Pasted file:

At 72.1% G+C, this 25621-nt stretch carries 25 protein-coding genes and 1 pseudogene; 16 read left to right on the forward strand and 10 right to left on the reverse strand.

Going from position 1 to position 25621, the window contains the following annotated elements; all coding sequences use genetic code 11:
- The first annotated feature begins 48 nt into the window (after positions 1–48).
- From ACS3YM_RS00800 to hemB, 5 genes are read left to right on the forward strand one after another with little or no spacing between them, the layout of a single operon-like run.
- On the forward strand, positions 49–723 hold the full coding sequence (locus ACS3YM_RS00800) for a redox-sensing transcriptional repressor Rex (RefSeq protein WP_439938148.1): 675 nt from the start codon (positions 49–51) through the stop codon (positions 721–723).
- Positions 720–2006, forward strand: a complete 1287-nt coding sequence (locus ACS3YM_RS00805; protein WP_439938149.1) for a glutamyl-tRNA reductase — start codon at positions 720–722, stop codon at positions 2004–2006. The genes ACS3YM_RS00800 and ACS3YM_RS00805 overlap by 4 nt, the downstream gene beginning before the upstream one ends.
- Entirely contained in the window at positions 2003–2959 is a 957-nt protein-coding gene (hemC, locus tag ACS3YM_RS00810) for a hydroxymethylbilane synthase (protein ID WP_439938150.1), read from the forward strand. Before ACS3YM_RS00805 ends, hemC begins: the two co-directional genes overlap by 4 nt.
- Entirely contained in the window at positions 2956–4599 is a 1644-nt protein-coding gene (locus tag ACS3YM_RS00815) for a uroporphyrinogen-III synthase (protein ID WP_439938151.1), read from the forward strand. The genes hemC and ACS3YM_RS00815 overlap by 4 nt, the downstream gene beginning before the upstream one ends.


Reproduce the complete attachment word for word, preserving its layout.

At 72.1% G+C, this 25621-nt stretch carries 25 protein-coding genes and 1 pseudogene; 16 read left to right on the forward strand and 10 right to left on the reverse strand.

Going from position 1 to position 25621, the window contains the following annotated elements; all coding sequences use genetic code 11:
- The first annotated feature begins 48 nt into the window (after positions 1–48).
- From ACS3YM_RS00800 to hemB, 5 genes are read left to right on the forward strand one after another with little or no spacing between them, the layout of a single operon-like run.
- On the forward strand, positions 49–723 hold the full coding sequence (locus ACS3YM_RS00800) for a redox-sensing transcriptional repressor Rex (RefSeq protein WP_439938148.1): 675 nt from the start codon (positions 49–51) through the stop codon (positions 721–723).
- Positions 720–2006, forward strand: a complete 1287-nt coding sequence (locus ACS3YM_RS00805; protein WP_439938149.1) for a glutamyl-tRNA reductase — start codon at positions 720–722, stop codon at positions 2004–2006. The genes ACS3YM_RS00800 and ACS3YM_RS00805 overlap by 4 nt, the downstream gene beginning before the upstream one ends.
- Entirely contained in the window at positions 2003–2959 is a 957-nt protein-coding gene (hemC, locus tag ACS3YM_RS00810) for a hydroxymethylbilane synthase (protein ID WP_439938150.1), read from the forward strand. Before ACS3YM_RS00805 ends, hemC begins: the two co-directional genes overlap by 4 nt.
- Entirely contained in the window at positions 2956–4599 is a 1644-nt protein-coding gene (locus tag ACS3YM_RS00815) for a uroporphyrinogen-III synthase (protein ID WP_439938151.1), read from the forward strand. The genes hemC and ACS3YM_RS00815 overlap by 4 nt, the downstream gene beginning before the upstream one ends.